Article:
Indeed, Congress contributes to this problem. As Liu points out, Congress needs to close the “comparability loophole” in the provision of Title I funds. That loophole exempts teacher salary differentials from Title I’s requirement that states and localities fund each school equally. This exemption means that some Title I funds actually support non-Title I schools, which frustrates Title I’s intent to help high-poverty schools. Instead, Congress should distribute Title I money based on the educational needs of students, with no exemptions.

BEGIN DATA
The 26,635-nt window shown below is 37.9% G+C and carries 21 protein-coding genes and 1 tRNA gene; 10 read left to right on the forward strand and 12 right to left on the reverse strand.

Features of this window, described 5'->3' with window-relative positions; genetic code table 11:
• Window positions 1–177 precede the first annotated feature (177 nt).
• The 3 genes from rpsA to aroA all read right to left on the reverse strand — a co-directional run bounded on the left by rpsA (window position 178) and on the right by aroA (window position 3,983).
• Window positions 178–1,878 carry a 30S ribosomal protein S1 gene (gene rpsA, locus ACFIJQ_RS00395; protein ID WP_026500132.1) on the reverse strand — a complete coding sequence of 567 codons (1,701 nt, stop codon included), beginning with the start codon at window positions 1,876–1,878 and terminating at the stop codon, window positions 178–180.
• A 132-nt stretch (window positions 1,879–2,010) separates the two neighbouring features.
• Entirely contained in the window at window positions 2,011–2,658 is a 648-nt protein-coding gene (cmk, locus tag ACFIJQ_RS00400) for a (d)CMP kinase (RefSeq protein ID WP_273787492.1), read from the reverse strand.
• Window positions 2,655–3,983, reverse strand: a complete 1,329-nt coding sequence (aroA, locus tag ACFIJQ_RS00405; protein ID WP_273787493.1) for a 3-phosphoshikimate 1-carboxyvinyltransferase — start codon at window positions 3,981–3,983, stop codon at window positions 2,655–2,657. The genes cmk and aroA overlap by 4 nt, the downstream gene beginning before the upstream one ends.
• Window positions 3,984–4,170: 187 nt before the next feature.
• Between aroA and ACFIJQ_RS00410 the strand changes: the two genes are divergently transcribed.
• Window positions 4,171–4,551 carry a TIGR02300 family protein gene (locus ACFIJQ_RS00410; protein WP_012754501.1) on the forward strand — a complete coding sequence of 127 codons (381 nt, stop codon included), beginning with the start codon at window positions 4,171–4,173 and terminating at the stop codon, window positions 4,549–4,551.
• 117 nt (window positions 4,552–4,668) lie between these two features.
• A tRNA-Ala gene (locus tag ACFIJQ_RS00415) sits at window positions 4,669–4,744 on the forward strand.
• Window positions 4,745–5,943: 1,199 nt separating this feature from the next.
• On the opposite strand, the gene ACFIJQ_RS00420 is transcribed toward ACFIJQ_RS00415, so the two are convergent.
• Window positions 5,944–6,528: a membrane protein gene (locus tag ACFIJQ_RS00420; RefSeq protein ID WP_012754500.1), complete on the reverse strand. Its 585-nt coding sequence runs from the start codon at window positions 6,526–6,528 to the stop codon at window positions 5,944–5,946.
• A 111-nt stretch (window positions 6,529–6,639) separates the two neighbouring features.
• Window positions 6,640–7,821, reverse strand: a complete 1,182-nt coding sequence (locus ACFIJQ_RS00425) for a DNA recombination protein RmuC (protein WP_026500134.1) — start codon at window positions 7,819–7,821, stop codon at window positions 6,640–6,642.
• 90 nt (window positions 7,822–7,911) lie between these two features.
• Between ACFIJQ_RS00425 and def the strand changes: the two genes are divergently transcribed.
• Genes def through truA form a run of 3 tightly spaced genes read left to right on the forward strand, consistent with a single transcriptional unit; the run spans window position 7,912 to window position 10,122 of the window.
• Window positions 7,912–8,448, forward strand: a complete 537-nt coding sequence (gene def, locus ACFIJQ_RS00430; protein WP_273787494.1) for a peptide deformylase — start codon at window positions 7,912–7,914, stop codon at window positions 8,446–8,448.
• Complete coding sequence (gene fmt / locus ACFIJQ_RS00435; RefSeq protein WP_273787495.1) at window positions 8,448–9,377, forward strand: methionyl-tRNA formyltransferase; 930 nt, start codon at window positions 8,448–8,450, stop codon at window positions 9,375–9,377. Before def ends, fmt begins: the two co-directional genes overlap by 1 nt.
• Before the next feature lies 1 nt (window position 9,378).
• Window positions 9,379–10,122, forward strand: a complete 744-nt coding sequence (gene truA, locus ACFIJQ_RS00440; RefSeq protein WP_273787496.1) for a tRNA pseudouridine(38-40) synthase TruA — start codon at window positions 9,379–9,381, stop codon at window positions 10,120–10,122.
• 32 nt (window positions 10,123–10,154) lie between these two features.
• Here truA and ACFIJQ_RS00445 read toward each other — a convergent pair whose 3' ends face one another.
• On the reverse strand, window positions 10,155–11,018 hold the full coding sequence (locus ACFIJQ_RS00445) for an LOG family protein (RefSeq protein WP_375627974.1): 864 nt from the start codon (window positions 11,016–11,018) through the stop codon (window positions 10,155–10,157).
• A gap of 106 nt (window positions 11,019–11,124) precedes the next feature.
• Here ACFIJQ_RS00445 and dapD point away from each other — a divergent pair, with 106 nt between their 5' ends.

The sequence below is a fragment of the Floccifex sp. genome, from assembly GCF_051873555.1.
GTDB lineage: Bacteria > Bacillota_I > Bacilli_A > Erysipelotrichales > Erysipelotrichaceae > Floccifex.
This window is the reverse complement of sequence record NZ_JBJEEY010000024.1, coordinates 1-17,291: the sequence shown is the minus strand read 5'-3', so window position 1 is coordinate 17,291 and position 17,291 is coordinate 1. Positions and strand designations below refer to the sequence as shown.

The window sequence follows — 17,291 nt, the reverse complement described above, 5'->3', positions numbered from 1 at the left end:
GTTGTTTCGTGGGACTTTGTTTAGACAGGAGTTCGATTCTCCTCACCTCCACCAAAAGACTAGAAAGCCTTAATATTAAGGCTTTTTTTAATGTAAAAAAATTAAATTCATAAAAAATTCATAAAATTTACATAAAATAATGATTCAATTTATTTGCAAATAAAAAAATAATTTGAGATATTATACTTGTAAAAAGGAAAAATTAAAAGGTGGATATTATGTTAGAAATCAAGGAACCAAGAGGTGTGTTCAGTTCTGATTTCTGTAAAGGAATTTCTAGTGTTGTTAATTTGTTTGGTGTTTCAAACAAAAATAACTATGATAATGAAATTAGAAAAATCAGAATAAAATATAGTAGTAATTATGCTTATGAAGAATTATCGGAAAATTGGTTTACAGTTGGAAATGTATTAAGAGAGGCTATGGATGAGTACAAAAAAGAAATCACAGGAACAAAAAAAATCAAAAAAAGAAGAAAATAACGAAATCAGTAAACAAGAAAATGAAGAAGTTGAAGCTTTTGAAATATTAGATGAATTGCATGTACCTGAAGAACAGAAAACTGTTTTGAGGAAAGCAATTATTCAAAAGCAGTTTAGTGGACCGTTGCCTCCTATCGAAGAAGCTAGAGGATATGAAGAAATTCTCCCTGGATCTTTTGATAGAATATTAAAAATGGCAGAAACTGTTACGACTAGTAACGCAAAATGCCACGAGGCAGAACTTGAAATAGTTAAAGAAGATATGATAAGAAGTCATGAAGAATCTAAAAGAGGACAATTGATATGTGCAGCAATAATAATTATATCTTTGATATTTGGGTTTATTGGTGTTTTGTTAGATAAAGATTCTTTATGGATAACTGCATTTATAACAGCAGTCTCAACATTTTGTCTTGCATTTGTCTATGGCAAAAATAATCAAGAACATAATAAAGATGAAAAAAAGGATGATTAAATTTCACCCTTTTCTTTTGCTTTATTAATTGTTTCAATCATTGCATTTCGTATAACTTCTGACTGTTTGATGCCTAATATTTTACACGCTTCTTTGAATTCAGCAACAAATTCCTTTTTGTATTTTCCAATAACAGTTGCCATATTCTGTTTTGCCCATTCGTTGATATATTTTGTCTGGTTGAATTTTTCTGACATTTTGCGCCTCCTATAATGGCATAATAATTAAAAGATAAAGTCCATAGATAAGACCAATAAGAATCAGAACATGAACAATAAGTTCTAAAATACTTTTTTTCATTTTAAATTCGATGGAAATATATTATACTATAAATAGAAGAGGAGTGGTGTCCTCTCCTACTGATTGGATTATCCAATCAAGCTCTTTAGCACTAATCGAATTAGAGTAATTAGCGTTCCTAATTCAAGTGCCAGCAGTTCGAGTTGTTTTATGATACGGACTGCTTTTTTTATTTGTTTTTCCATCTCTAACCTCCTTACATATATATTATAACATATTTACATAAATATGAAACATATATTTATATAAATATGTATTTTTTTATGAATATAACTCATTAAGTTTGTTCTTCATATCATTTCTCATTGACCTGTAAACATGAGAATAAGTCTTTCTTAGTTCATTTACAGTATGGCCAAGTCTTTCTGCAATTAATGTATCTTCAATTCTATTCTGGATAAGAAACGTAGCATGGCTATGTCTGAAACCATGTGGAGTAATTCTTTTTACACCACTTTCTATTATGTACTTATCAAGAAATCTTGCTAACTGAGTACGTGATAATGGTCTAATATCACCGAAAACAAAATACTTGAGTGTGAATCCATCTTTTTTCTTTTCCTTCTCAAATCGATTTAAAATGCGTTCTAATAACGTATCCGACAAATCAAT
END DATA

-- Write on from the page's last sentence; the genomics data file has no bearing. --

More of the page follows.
The times demand that Congress focus local leaders’ attention on the equity of education funding. If we do not vastly improve the educations of our low-income students and students of color—a group growing as a proportion of the population—then our workforce will soon find itself gravely under-prepared for the jobs that our country must fill in order to remain internationally competitive and maintain our high standard of living.
Cynthia G. Brown is Director of Education Policy at the Center for American Progress.
Preferred Citation: Cynthia G. Brown, Federal Nagging: How Congress Should Promote Equity and Common High Standards in Public Schools, 116 Yale L.J. Pocket Part 163 (2006), http://yalelawjournal.org/forum/federal-nagging-how-congress-should-promote-equity-and-common-high-standards-in-public-schools.